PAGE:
“A SUBLIME COMPOSITION”: PROOF SUITE OF 17 LARGE FOLIO ACTUAL-SIZE AQUATINT ENGRAVINGS OF PORTRAITS IN RAPHAEL’S “TRANSFIGURATION”
(RAPHAEL) PARDO DE FIGUEROA, Benito. An Analysis of the Picture of the Transfiguration of Raffaello Sanzio d’Urbino. London: Robert Bowyer (Bensley and Son), 1817. Large, slim folio (17 by 23 inches), original blue-gray paper boards rebacked in blue cloth, original wood-engraved cover label. $2200.
First edition in English, with suite of 17 fine and dramatic aquatint engravings, in proof state, by Gaubaud after Raphael’s religious portraits in his “Transfiguration,” with commentary by Vasari, Mengs, Reynolds, and Fuseli.
This English edition of Benito Pardo di Figueroa’s analysis of Raphael’s “Transfiguration” was translated from the French edition of 1804 (which in turn was translated from the Spanish), and contains 17 plates of heads, “traced from the picture, and finished of the same size,” by Gaubaud, artist in residence to the Prince of Orange. The “Transfiguration” was Raphael’s last painting, left unfinished upon his premature death in 1520, and is believed to have been completed by his pupil, Giulio Romano. The picture is now housed in the Pinacoteca Vaticana of the Vatican Museum. “Raphael did not paint the standard interpretation of the story, as he combines it with the story of The Healing of the Lunatic Boy… In the Gospels the possessed boy was brought to the apostles to be freed of his demonic possession. However the twelve apostles, “small and impotent,” were unable to cure the sick child until Christ arrived. The Transfigured Christ, to whom one of the apostles points, is the only help; only he can heal the pains of this life” (Robin Urton). Vasari called this painting “Raphael’s most beautiful and most divine” work. Each plate is printed on India paper and marked “Proof.” Graesse VI, 28.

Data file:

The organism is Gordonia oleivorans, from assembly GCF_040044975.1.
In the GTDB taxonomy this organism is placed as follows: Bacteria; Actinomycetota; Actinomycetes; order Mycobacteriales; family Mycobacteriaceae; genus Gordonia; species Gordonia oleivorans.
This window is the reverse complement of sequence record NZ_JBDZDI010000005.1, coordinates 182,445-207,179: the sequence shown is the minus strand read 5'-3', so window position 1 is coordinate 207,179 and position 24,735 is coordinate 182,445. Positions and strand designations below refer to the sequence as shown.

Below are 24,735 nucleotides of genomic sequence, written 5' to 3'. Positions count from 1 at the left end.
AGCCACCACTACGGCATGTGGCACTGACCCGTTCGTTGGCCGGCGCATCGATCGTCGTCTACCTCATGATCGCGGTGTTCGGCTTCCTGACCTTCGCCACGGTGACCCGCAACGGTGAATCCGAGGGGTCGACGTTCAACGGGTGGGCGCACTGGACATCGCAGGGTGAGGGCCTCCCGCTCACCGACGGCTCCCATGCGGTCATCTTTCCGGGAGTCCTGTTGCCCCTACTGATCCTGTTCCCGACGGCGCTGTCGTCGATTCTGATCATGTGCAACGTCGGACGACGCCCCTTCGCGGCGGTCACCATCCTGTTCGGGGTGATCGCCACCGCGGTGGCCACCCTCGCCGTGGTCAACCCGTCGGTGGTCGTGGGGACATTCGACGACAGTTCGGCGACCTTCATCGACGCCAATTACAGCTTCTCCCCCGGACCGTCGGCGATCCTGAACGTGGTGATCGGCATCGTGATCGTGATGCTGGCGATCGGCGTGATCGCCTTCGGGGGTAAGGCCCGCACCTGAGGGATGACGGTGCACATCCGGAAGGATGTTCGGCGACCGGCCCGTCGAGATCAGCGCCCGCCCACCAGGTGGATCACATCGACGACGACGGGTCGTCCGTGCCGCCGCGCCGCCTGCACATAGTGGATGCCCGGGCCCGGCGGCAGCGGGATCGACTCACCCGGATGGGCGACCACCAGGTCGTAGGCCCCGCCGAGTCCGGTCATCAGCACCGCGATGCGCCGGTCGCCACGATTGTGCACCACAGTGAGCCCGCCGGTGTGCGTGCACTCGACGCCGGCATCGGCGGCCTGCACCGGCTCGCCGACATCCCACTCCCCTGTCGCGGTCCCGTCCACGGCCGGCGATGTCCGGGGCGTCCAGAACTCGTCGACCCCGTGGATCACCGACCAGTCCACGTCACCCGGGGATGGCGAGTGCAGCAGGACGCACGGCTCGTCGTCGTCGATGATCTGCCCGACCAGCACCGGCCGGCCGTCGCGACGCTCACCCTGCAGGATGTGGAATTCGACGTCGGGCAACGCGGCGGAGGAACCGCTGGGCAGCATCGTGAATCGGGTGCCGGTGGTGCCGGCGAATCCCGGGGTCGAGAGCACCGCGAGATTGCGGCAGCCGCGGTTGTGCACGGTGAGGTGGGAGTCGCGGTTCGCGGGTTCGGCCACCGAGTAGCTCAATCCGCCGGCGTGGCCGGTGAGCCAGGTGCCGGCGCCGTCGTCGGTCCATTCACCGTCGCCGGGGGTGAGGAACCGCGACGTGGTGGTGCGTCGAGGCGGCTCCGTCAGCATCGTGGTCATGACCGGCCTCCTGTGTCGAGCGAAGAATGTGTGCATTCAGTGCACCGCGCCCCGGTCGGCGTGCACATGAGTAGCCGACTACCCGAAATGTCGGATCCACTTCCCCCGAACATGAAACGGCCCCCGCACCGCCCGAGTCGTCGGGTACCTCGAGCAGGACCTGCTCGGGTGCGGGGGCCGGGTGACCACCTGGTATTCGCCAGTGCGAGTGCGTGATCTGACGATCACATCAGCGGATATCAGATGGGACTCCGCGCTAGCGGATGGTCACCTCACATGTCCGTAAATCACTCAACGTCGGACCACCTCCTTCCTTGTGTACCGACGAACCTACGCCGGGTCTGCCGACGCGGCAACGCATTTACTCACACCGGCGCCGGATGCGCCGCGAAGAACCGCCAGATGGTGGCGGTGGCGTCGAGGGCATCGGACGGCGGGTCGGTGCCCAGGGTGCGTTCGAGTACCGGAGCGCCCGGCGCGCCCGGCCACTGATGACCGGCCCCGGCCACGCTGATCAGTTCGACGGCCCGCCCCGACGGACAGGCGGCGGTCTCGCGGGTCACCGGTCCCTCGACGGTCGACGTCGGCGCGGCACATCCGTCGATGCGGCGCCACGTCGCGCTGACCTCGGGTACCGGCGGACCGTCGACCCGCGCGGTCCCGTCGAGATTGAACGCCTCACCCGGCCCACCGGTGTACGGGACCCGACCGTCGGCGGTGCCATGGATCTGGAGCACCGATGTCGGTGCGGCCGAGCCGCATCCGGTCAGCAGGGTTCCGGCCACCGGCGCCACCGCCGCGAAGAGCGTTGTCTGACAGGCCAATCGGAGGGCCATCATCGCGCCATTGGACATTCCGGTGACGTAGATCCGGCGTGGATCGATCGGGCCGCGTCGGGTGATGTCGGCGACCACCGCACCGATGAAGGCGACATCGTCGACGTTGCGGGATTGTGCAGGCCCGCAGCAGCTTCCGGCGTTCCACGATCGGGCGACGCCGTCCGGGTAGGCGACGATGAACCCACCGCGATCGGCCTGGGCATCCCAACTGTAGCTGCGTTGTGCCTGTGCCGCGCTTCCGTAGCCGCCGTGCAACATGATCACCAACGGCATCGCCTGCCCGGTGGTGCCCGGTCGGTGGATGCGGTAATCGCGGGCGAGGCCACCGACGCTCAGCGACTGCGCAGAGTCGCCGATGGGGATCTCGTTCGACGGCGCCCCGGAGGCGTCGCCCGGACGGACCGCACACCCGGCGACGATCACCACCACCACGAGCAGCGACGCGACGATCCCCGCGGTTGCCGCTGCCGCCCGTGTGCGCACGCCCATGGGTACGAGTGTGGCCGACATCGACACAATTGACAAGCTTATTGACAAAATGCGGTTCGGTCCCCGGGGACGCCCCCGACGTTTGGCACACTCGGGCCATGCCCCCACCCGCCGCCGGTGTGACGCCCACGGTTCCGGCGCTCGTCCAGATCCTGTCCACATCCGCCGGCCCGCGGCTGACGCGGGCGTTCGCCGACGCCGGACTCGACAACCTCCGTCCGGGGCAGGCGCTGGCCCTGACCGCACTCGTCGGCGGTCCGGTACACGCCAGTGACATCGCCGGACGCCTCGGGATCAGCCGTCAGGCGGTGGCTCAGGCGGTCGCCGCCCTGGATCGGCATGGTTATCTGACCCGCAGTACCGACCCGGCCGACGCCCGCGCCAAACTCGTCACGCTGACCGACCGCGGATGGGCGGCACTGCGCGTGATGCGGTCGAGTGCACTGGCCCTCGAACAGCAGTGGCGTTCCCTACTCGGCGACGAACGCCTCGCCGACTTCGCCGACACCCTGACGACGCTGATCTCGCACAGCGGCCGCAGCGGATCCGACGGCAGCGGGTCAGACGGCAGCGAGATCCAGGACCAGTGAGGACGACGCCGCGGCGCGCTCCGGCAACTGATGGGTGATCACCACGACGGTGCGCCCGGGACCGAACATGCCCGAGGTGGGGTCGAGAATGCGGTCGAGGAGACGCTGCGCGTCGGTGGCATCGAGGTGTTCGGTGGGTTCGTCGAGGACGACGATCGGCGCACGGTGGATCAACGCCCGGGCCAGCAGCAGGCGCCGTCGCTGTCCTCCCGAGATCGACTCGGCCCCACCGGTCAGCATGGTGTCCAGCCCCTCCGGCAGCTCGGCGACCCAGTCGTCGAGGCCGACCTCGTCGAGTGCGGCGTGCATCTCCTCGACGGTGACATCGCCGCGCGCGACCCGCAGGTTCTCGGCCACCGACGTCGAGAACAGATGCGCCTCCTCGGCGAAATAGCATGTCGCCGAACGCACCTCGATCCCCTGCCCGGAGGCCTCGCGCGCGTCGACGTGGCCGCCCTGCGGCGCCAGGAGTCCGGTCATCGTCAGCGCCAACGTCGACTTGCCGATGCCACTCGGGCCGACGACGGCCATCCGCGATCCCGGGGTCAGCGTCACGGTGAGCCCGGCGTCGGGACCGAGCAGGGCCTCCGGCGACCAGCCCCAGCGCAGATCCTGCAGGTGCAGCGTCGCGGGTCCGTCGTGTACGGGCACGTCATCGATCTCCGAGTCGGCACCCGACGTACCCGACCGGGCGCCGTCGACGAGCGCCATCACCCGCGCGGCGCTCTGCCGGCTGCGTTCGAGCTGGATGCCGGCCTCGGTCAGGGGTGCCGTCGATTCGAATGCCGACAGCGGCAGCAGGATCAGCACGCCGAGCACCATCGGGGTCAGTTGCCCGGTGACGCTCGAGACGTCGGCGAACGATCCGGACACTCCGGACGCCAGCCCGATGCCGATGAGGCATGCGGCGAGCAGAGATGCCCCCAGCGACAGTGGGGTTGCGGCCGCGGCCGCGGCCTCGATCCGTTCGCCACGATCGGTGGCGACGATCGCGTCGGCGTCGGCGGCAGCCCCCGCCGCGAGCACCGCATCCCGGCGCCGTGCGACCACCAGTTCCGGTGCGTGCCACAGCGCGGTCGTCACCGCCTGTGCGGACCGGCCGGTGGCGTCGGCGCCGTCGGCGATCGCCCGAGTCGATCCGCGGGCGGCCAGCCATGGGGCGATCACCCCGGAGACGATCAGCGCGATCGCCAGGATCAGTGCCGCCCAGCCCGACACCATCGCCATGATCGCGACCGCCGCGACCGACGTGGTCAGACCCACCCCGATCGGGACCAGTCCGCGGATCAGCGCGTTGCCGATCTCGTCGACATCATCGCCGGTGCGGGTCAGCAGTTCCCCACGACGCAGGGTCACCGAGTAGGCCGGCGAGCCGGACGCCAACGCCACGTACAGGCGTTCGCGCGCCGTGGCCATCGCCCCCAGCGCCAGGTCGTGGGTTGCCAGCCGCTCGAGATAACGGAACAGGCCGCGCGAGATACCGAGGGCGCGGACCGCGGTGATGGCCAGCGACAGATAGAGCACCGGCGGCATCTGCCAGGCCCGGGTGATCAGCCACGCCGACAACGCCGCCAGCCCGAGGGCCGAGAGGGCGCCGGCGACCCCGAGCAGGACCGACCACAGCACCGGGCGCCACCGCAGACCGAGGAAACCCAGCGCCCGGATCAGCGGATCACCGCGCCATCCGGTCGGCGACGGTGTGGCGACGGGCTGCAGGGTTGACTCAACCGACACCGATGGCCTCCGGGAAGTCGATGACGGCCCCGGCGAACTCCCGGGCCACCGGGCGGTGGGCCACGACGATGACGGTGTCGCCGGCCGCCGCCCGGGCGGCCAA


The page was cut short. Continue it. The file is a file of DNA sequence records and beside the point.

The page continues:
Text and plates fine, with only minor flecks of foxing, light edge-wear to original boards. A splendid copy.